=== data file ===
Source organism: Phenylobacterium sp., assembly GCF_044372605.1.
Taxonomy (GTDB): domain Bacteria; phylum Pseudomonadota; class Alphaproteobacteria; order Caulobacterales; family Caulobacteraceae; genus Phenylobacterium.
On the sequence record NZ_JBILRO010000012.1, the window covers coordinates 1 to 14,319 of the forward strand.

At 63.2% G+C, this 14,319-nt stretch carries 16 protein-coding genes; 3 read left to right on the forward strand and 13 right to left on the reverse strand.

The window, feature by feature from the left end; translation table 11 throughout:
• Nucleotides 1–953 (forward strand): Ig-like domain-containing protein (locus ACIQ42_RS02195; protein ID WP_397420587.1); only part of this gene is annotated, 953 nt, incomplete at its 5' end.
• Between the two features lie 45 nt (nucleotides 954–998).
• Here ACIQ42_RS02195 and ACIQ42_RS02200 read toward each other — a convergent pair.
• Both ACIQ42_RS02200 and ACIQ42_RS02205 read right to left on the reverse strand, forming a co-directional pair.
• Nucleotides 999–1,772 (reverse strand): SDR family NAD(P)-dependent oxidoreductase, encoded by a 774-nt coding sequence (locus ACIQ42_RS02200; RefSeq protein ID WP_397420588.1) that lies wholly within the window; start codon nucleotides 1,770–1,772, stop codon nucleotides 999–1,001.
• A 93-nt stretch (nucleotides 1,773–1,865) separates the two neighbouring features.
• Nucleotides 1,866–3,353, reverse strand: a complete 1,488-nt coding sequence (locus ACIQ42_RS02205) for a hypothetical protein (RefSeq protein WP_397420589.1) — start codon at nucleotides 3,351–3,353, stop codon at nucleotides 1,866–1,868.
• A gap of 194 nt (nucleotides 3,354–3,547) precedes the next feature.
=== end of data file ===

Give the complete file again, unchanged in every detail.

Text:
Source organism: Phenylobacterium sp., assembly GCF_044372605.1.
Taxonomy (GTDB): domain Bacteria; phylum Pseudomonadota; class Alphaproteobacteria; order Caulobacterales; family Caulobacteraceae; genus Phenylobacterium.
On the sequence record NZ_JBILRO010000012.1, the window covers coordinates 1 to 14,319 of the forward strand.

At 63.2% G+C, this 14,319-nt stretch carries 16 protein-coding genes; 3 read left to right on the forward strand and 13 right to left on the reverse strand.

The window, feature by feature from the left end; translation table 11 throughout:
• Nucleotides 1–953 (forward strand): Ig-like domain-containing protein (locus ACIQ42_RS02195; protein ID WP_397420587.1); only part of this gene is annotated, 953 nt, incomplete at its 5' end.
• Between the two features lie 45 nt (nucleotides 954–998).
• Here ACIQ42_RS02195 and ACIQ42_RS02200 read toward each other — a convergent pair.
• Both ACIQ42_RS02200 and ACIQ42_RS02205 read right to left on the reverse strand, forming a co-directional pair.
• Nucleotides 999–1,772 (reverse strand): SDR family NAD(P)-dependent oxidoreductase, encoded by a 774-nt coding sequence (locus ACIQ42_RS02200; RefSeq protein ID WP_397420588.1) that lies wholly within the window; start codon nucleotides 1,770–1,772, stop codon nucleotides 999–1,001.
• A 93-nt stretch (nucleotides 1,773–1,865) separates the two neighbouring features.
• Nucleotides 1,866–3,353, reverse strand: a complete 1,488-nt coding sequence (locus ACIQ42_RS02205) for a hypothetical protein (RefSeq protein WP_397420589.1) — start codon at nucleotides 3,351–3,353, stop codon at nucleotides 1,866–1,868.
• A gap of 194 nt (nucleotides 3,354–3,547) precedes the next feature.